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Meet Nancy Lin

Today we’d like to introduce you to Nancy Lin.

Nancy, can you briefly walk us through your story – how you started and how you got to where you are today.
Born in China, I immigrated to the US with my parents when I was only 5. I grew up awkward, always that weird kid who’d rather read a stack of books at home than play outside. I would imagine myself amongst the characters who adventured through fantastical worlds while making up my own stories rooted in these universes. Astronomical nerd energy. Storytelling became a passion. As a child of Chinese parents, I was encouraged (though not forced) to find a sensible career, with good healthcare, benefits, steady income. Instead, I ended up pursuing art and filmmaking. I completed my undergrad at the School of the Art Institute of Chicago, earning a Bachelor’s in Fine Arts, where I spent a thoroughly confusing three years learning what the heck contemporary art was and how to “push the boundaries of art.” I then ended up getting my Master’s degree in Fine Arts at the USC School of Cinematic Arts, gaining a more structured and technical education in filmmaking. The culmination of the two has really helped sculpt the way I make work.

I’m a recent graduate (fresh meat) freelancing as a cinematographer and assistant director while directing and writing on the side.

We’re always bombarded by how great it is to pursue your passion, etc – but we’ve spoken with enough people to know that it’s not always easy. Overall, would you say things have been easy for you?
Definitely some roadblocks. It’s interesting being a young minority woman in the film industry. On set, people see me as a “woman” or “too young,” instead of another crew member or leader and it can be very frustrating. Often people don’t believe you’re capable of doing your job, or they don’t believe you belong on set, being a woman right out of school, especially when I worked in China. Another struggle is representation in Hollywood and the film industry. Asian-American men and women representation is sparse, whether it’s behind or in front of the camera. In media, we’re usually the nerdy friend or hot girl who is fetishized, rarely are we leads with real human traits and personalities. While both issues are slowly changing right now in the industry, I’m afraid we still have a long way to go. Sometimes it feels like it’s progress just to be progressive, instead of real, permanent changes. But that could be another 50-page essay.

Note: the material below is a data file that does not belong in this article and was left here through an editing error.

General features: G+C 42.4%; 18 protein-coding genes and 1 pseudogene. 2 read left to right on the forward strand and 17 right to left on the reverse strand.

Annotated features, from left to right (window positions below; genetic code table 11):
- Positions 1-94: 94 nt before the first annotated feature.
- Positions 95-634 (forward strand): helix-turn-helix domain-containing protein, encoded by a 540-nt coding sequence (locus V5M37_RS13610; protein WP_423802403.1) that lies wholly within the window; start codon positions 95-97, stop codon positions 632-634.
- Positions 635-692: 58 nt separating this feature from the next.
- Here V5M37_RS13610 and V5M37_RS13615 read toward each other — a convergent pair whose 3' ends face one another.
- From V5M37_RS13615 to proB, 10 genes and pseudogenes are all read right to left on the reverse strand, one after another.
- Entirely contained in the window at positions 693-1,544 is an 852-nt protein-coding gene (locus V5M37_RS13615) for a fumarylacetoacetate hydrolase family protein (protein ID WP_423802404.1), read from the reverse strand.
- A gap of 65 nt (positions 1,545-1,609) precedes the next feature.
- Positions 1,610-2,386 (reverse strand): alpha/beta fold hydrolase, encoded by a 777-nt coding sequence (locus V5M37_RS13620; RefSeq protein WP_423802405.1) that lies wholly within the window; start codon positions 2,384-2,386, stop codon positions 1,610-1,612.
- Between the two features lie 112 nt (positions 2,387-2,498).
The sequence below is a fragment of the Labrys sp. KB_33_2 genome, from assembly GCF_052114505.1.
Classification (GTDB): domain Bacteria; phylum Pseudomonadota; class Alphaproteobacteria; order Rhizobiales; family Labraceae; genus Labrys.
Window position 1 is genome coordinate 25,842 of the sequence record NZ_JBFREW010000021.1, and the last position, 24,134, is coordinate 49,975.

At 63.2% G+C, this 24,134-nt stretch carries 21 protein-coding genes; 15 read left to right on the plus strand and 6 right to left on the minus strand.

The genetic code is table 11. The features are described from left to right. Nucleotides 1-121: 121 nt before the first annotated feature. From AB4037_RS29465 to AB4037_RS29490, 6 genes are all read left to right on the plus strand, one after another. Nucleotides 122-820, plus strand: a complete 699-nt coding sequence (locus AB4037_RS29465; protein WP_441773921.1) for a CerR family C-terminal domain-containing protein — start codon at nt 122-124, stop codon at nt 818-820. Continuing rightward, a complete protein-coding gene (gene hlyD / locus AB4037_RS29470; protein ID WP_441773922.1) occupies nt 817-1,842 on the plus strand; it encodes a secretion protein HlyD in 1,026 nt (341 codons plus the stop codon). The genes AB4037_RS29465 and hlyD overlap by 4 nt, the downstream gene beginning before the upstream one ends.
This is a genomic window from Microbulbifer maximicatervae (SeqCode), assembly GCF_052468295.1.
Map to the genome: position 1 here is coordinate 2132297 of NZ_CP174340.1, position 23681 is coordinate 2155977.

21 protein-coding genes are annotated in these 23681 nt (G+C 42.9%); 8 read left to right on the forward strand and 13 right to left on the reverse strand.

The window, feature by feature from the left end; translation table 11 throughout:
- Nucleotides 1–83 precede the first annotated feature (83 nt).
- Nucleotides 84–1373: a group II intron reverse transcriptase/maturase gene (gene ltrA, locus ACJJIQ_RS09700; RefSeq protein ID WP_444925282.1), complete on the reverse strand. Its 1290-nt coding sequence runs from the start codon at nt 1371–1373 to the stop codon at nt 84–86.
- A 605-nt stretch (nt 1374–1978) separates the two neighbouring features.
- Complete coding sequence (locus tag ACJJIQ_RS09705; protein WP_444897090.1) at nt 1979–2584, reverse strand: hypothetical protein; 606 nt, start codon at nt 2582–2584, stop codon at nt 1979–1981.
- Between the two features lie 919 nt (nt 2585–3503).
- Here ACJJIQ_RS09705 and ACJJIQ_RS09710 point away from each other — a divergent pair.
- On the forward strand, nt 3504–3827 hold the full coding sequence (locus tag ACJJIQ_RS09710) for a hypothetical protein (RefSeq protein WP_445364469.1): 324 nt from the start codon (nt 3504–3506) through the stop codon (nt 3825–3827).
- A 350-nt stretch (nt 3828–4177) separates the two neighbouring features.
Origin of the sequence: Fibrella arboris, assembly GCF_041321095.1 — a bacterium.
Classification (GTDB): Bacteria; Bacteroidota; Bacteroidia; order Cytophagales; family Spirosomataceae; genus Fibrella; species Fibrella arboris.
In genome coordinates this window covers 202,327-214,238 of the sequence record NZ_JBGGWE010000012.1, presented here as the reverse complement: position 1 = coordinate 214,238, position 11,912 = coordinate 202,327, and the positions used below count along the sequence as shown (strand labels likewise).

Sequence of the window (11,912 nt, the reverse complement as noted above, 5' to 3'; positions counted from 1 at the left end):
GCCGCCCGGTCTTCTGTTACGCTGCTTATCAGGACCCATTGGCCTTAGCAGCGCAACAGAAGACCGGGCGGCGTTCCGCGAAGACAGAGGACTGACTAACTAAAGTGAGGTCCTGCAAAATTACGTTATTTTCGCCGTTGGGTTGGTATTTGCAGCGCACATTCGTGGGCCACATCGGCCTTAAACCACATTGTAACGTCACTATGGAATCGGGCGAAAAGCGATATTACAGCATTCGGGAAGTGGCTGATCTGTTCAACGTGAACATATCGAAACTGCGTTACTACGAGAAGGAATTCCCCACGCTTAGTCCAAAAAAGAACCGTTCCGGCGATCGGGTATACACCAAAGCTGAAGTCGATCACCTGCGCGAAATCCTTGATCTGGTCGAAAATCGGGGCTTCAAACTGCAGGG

We’d love to hear more about your work and what you are currently focused on. What else should we know?
The pretentious version is that I’m a Chinese-American filmmaker, artist, director, writer, cinematographer. But in reality, I’m just someone who loves to make up stories with people who look like me in it. I enjoy making moody movies with spooky overtones, splashes of sci-fi, the occasional explosion and maybe a few laughs. I’ve been writing for the longest time, but I did end up focusing on cinematography for a while because I love creating and framing images. That’s where most of my ideas grow from. But now I focus on writing and directing moody horror, sci-fi, and action films.

I’m proud of the unique voice and outlook (read: odd and zany) that I bring to my craft. I often write stories that I felt I missed out on as a kid, again, with Asian-American representation.

When making a film, cast and crew have to have fun. Making movies isn’t a life or death situation, it’s not worth dying over. As long as you make something you believe in and enjoy, then you’re in the right place. We’re grown adults playing make-believe every day! Relish in it!

So, what’s next? Any big plans?
I want to be able to continue telling my weird stories with Asian-American representation. It’d be awesome to see Asian-Americans as leading lads and lasses, in movies that aren’t just about kung-fu or set in Chinatown with the triads or nerdy kids. I want to depict fleshed out characters that have layers to them. Like an onion. Or an ogre.

I’m also working on some scripts that I hope I can develop and produce into my first feature, fingers crossed!

My goal is to be able to make content that inspires Asian-American kids to want to go into art and make movies and become actors. There needs to be more of us out here! We need our voices to be heard because we’re part of this country too.

Contact Info:

Image Credit:

Nancy Lin, Heyjin Jun

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